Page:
I did ask if we could add speech therapy back to his repertoire. I feel he needs help with pragmatics again, as social situations and dynamics have shifted over the last two years. His peers are in an entirely different place, and they are very aware his issues, which are once again much more obvious. And we know how very mature thirteen year olds are. We’re also going to call his old outside therapist and see if he can have some sessions with her. The problem with that is he doesn’t want to talk when he’s supposed to talk. Does that make sense? If it’s on his terms, he *might* talk. If it’s a scheduled thing, he’s more likely to push back and shut down. DUCK!!!

I’m exhausted. I’m fearful for my boy. I’m emotionally tapped. I feel I have to be with him all the time, have to be on my guard all the time, have to utilize everything I have in me on him. Which then leaves the question, what do I have left for Spouse, for his siblings, for my friends, for my job? How is it fair to any of  us, much less Little Man. DUCK!

My heart just ducking hurts.

What made us ask?

The Princess asked awhile back what made us start having Little Man evaluated for autism. It’s all so ingrained in my mind….the horrific summer we had between his first and second grade years….the micro-managing, the meltdowns, the worry that maybe I just wasn’t being a good parent to him/not hard enough. I remember being SO offended when my sister, who is a para, suggested we have him evaluated.

That summer was so miserable. I was exhausted trying to keep him from falling apart and/or lashing out every  minute of every day. We knew to do countdowns before we left for anywhere or changed activities. We knew he didn’t like unexpected loud noises. We knew certain things kept him comforted. But I lived from minute-to-minute, never knowing what disaster would come next. By the time school started, we knew we were dealing with ADHD at the very least. I was in denial about anything else. At his parent/teacher conference six weeks into the school year, I asked his teacher what she thought. She legally couldn’t really say anything, but when I said we were considering having him evaluated, she just nodded her head and said she thought that was a good plan of action. We’d known her for a few years already – I was comfortable enough with her to be honest about my fears and concerns. She’d had enough time to get to know him in the classroom setting. We all knew something wasn’t quite the same as other kids for my Little.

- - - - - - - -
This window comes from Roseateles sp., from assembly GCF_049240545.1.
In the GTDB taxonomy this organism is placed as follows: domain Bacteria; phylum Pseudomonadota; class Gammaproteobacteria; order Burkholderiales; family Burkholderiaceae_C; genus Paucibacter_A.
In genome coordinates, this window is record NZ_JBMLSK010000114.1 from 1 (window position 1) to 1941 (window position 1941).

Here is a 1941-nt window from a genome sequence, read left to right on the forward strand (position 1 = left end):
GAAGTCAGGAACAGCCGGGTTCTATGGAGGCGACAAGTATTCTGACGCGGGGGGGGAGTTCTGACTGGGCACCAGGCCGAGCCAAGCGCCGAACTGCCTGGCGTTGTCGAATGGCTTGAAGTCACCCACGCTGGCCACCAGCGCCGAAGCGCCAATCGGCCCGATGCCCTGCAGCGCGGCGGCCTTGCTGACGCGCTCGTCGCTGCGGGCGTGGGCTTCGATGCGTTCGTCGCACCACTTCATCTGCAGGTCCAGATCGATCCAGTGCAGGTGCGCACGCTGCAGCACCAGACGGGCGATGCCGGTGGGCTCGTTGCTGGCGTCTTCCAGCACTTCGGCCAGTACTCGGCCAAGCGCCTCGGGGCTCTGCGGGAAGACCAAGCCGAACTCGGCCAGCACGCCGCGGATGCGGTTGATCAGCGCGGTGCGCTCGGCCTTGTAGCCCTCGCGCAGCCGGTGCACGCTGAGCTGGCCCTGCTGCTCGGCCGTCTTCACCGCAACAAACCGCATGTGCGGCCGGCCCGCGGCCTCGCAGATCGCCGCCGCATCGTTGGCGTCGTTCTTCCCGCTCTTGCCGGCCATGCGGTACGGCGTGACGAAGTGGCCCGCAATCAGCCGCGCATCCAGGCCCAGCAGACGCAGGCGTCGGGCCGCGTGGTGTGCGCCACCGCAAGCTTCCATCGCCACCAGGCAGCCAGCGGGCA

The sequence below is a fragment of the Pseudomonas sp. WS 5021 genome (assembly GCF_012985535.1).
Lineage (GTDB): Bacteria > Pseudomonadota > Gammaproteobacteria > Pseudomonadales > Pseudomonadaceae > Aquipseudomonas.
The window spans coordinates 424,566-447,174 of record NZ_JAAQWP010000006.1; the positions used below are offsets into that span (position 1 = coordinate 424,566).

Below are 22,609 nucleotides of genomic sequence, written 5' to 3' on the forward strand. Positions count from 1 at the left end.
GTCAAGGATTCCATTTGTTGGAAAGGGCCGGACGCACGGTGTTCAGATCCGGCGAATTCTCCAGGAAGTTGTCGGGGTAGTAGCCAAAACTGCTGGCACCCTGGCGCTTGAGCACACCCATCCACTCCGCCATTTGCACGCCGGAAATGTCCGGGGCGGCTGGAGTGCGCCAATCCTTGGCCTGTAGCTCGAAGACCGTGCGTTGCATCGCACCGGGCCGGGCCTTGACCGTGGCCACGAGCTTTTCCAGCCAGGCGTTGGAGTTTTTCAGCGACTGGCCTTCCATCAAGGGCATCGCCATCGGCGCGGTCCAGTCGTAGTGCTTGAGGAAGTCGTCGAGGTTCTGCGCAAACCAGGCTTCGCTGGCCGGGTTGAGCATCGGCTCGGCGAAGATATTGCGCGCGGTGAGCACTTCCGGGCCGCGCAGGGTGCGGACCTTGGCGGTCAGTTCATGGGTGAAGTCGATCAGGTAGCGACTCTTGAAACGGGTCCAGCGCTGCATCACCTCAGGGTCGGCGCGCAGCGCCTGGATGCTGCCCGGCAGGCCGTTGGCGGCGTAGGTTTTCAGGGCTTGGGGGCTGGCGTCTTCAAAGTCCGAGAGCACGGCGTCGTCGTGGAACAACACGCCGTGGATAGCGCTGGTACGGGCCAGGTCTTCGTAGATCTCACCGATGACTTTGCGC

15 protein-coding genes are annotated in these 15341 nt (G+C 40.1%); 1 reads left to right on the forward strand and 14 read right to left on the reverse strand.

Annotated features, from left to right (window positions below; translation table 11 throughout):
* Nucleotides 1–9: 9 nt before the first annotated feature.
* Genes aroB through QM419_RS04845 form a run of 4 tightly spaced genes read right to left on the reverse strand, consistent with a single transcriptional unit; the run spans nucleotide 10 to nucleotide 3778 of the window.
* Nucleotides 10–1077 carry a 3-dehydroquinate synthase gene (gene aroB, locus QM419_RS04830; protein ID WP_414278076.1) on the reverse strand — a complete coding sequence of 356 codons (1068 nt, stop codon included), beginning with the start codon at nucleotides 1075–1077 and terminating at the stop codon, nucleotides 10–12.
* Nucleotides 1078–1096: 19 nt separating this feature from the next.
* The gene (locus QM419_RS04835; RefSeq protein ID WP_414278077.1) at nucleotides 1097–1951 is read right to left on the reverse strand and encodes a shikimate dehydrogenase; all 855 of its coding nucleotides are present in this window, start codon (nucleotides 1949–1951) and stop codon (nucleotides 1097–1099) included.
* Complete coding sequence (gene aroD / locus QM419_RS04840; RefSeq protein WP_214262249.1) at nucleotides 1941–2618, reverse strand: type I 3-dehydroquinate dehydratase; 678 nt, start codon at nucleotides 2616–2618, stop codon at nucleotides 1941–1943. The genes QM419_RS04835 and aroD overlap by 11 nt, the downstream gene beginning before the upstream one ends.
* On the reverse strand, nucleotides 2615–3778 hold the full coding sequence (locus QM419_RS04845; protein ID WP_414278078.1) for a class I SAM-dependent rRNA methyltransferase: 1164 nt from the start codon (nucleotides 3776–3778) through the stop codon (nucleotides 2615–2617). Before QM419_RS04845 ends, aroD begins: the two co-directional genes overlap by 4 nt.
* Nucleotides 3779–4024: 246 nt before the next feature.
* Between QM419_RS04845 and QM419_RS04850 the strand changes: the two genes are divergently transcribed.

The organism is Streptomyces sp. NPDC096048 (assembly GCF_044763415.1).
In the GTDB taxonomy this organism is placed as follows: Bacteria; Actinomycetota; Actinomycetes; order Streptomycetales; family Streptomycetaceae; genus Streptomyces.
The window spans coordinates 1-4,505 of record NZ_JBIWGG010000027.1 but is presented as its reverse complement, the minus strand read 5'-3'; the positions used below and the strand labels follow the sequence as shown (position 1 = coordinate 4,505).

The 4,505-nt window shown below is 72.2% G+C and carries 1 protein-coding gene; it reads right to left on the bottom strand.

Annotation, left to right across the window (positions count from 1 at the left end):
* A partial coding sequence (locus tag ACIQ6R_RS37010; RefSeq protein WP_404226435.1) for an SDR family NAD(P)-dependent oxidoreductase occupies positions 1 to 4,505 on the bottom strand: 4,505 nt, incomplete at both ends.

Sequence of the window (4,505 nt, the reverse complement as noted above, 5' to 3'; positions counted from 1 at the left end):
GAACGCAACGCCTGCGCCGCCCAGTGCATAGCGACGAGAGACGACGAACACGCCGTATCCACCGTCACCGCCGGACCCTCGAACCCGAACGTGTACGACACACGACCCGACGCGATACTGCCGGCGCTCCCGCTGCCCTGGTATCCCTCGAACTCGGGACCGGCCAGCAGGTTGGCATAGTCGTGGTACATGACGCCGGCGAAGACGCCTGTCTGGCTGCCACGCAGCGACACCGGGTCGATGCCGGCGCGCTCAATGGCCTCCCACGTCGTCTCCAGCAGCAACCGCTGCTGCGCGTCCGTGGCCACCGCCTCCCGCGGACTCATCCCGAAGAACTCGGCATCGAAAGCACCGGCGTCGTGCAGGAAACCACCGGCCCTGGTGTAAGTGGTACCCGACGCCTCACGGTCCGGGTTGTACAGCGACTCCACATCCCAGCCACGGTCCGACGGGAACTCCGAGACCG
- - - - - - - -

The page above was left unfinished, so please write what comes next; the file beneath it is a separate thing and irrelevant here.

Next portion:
When my sister made the suggestion, I immediately texted my BFF – who happens to have a daughter on the spectrum. She’d spent some time with Little Man over the years of our friendship, and knew the summer we’d experienced. She said to me, “You know, she might be right.” I had an A-Ha moment of epic proportions. Appointment with the pediatrician scheduled the next day, which earned us ADHD eval paperwork and a referral to a child psych specializing in ASD. Within a month,  we knew he was ADHD, hyper type, and autistic.

I cried the day we got his official diagnosis. In so many ways, it felt like a life-sentence. I didn’t know what to do, how we would manage, what life would look like now. Then another friend with a son on the spectrum reminded me that Little Man was still Little Man. A diagnosis hadn’t changed him from one day to the next. That diagnosis would just get him the help he needed, and it helped describe him, but it did not define him, nor us as a family. It is part of who he is, who we are, but it is not all.